Publication in detail

PloS one 2012;7(5):e36703. Epub 2012 May 8

Strain-dependent differences in bone development, myeloid hyperplasia, morbidity and mortality in ptpn2-deficient mice.

Wiede, F; Chew, SH; van Vliet, C; Poulton, IJ; Kyparissoudis, K; Sasmono, T; Loh, K; Tremblay, ML; Godfrey, DI; Sims, NA; Tiganis, T

Department of Biochemistry and Molecular Biology, Monash University, Clayton, Victoria, Australia.

Abstract:
Single nucleotide polymorphisms in the gene encoding the protein tyrosine phosphatase TCPTP (encoded by PTPN2) have been linked with the development of autoimmunity. Here we have used Cre/LoxP recombination to generate Ptpn2(ex2-/ex2-) mice with a global deficiency in TCPTP on a C57BL/6 background and compared the phenotype of these mice to Ptpn2(-/-) mice (BALB/c-129SJ) generated previously by homologous recombination and backcrossed onto the BALB/c background. Ptpn2(ex2-/ex2-) mice exhibited growth retardation and a median survival of 32 days, as compared to 21 days for Ptpn2(-/-) (BALB/c) mice, but the overt signs of morbidity (hunched posture, piloerection, decreased mobility and diarrhoea) evident in Ptpn2(-/-) (BALB/c) mice were not detected in Ptpn2(ex2-/ex2-) mice. At 14 days of age, bone development was delayed in Ptpn2(-/-) (BALB/c) mice. This was associated with increased trabecular bone mass and decreased bone remodeling, a phenotype that was not evident in Ptpn2(ex2-/ex2-) mice. Ptpn2(ex2-/ex2-) mice had defects in erythropoiesis and B cell development as evident in Ptpn2(-/-) (BALB/c) mice, but not splenomegaly and did not exhibit an accumulation of myeloid cells in the spleen as seen in Ptpn2(-/-) (BALB/c) mice. Moreover, thymic atrophy, another feature of Ptpn2(-/-) (BALB/c) mice, was delayed in Ptpn2(ex2-/ex2-) mice and preceded by an increase in thymocyte positive selection and a concomitant increase in lymph node T cells. Backcrossing Ptpn2(-/-) (BALB/c) mice onto the C57BL/6 background largely recapitulated the phenotype of Ptpn2(ex2-/ex2-) mice. Taken together these results reaffirm TCPTP's important role in lymphocyte development and indicate that the effects on morbidity, mortality, bone development and the myeloid compartment are strain-dependent.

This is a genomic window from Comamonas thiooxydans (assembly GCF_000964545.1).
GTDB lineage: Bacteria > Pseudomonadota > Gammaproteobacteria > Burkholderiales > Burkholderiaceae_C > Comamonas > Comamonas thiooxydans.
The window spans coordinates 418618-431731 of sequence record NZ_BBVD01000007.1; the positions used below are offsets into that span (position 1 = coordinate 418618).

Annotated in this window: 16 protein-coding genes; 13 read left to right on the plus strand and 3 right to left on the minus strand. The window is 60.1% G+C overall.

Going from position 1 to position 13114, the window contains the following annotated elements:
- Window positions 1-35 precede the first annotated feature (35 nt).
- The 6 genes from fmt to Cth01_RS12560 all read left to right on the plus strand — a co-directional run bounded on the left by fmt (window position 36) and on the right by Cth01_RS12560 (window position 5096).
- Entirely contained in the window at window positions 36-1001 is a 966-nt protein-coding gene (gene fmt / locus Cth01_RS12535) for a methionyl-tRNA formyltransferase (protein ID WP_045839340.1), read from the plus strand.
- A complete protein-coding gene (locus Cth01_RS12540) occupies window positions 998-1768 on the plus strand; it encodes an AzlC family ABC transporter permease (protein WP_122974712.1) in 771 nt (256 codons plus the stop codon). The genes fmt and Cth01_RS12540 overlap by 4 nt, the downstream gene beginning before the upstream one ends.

ยป Online Version